For most Westerners, the Orient refers to China, Japan, and Korea, countries that use Chinese characters. For this reason, most Westerners associate the Orient with Chinese characters, Buddhism, bamboo; plum blossoms, kimonos, and women, etc. (Interestingly Oriental men are not included when women included.) See my collection of "Orientalism.")
Before Buddhism was introduced from India, Chinese religions included Taoism and Confucianism. When Buddhism was first imported, the Chinese understood it through the philosophical framework of Taoism. However, the Chinese gradually developed their own style of Buddhism, "Chan Buddhism." It flourished during the Tang Dynasty (7-10th century) and lasted until 13th century in China. Although the Chinese developed their own style Buddhism, it was just as exogenous as Christianity. Consequently, during the 12th century of the Southern Song Dynasty, Chu Hsi eventually developed "Neo-Confucianism, which includes a moral, ethical and metaphysical philosophy of the cosmos. This is in contrast to Confucianism, which only involved secular ethnics, as Confucius said, "How can I know about death when I don't understand life?" Neo-Confucianism lasted until the early 20th century before China was conquered by Western science. Indeed, it flourished for more than 700 years in China. Similarly the Joseon Dynasty (14-19th century) of Korea was in the philosophical framework of Neo-Confucianism. For this reason, Chan Buddhism was not developed in China and Korea, while it was lasted until the Edo period (17-19th century) in Japan. This may be the reason why Zen is more famous than Chan.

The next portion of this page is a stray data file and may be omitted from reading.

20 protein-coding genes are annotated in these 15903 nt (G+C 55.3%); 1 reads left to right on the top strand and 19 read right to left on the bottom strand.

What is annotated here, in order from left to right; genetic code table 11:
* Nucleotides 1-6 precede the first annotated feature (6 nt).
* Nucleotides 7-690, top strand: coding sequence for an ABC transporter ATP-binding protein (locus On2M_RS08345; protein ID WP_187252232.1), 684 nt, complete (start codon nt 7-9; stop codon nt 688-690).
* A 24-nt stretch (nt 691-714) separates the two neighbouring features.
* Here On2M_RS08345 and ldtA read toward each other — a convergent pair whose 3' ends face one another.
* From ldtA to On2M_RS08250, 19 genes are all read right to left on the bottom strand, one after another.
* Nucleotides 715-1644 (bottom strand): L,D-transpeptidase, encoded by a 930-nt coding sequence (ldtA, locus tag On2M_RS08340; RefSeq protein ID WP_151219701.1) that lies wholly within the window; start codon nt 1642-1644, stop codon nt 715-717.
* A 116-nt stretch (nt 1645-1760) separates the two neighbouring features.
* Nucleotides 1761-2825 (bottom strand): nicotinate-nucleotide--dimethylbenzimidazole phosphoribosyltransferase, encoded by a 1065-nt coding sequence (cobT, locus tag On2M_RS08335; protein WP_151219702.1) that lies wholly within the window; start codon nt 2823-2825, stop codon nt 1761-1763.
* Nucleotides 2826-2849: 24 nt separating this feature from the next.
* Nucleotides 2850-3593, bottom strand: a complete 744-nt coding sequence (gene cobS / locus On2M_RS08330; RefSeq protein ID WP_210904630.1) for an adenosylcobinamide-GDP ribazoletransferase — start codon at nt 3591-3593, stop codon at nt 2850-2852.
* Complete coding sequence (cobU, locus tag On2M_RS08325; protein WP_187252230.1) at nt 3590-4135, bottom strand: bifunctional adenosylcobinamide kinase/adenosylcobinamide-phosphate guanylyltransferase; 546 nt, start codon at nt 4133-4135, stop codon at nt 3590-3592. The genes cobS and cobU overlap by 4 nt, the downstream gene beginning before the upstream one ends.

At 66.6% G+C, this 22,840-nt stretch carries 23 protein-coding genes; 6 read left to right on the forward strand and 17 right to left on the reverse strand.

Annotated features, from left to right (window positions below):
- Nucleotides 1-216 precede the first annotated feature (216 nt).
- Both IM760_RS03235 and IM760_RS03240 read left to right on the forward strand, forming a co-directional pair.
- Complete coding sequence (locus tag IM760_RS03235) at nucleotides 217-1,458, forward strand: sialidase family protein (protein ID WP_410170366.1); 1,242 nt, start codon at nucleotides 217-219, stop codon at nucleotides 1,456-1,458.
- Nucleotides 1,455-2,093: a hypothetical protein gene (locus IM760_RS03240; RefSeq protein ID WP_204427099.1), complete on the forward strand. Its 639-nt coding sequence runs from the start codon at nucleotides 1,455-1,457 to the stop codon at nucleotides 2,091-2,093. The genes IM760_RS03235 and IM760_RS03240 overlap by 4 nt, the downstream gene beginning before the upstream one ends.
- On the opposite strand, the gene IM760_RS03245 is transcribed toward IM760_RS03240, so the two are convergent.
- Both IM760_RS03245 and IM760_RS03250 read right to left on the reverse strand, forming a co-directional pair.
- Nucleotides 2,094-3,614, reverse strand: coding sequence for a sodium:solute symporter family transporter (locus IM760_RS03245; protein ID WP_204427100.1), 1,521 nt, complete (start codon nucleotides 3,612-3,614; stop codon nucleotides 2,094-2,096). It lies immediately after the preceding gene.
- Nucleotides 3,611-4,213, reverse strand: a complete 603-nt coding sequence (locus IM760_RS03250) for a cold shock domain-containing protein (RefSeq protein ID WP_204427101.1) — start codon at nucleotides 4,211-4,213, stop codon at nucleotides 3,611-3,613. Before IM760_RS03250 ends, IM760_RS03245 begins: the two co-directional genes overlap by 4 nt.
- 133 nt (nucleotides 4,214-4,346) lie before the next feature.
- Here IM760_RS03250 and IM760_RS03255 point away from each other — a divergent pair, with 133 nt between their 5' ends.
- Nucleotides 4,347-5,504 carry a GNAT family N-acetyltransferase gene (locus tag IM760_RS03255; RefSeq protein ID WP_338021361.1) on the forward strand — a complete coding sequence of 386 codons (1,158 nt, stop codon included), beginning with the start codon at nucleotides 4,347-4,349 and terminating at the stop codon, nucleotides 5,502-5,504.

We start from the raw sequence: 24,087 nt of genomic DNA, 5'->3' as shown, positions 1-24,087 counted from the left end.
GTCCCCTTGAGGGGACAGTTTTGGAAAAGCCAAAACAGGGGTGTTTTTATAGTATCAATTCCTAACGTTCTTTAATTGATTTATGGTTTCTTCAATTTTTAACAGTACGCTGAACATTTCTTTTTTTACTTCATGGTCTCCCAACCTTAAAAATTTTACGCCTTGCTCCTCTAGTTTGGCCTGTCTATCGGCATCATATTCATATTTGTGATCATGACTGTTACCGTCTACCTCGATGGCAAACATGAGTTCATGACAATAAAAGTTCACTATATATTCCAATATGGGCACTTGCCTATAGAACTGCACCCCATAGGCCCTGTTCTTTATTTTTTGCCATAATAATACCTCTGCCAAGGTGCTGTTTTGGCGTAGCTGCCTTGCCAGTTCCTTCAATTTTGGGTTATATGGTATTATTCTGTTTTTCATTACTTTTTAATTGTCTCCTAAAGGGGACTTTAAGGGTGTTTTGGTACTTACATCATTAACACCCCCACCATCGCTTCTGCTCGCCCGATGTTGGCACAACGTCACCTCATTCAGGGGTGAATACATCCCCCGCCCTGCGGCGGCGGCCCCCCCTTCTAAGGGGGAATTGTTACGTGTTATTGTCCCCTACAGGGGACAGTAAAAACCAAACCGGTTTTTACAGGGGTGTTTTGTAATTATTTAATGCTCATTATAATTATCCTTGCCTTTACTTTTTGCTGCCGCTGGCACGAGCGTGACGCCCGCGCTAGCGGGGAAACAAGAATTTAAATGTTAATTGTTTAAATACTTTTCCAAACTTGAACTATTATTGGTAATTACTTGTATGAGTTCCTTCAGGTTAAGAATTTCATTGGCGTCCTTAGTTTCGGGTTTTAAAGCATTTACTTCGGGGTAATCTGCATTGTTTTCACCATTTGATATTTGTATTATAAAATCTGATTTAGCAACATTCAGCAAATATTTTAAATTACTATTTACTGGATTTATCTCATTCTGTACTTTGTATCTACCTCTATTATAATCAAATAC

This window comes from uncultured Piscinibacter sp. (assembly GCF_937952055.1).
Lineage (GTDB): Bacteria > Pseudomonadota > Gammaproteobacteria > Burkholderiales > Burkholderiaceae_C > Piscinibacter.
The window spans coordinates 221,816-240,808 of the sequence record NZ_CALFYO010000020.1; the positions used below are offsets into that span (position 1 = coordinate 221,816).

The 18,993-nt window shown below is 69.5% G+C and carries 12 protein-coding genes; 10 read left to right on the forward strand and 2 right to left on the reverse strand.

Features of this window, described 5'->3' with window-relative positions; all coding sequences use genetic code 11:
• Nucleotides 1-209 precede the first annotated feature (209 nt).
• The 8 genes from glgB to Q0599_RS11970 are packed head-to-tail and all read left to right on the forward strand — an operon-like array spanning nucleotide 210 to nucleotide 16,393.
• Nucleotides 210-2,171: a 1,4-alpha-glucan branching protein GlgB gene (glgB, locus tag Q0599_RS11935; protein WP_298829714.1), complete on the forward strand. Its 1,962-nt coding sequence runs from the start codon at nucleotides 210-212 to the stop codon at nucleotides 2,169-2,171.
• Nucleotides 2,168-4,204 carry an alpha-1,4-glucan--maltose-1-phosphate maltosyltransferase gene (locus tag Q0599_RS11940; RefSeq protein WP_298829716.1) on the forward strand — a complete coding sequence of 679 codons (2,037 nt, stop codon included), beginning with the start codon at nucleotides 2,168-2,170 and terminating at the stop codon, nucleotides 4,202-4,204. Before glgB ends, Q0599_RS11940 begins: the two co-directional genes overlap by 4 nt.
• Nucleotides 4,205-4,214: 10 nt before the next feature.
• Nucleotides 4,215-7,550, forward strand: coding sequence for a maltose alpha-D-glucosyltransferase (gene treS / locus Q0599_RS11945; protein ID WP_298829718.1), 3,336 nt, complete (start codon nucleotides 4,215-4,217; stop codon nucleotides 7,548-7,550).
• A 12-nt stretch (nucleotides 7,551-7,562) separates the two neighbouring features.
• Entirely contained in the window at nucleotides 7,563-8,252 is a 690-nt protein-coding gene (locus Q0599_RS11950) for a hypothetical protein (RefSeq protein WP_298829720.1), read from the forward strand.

The Chu Hsi school represented the golden age of Korean religious philosophy. Indeed, metaphysical research reached its apex in the scholarly debate between Yi Hwang and Ki Dae Seung, which was lasted for eight years. I can see the issues of the 21th century in their debate. My Polyvore sets concern some issues of their debate. (See www.polyvore.com/cgi/set?id=36088577 and www.polyvore.com/cgi/set?id=50491911)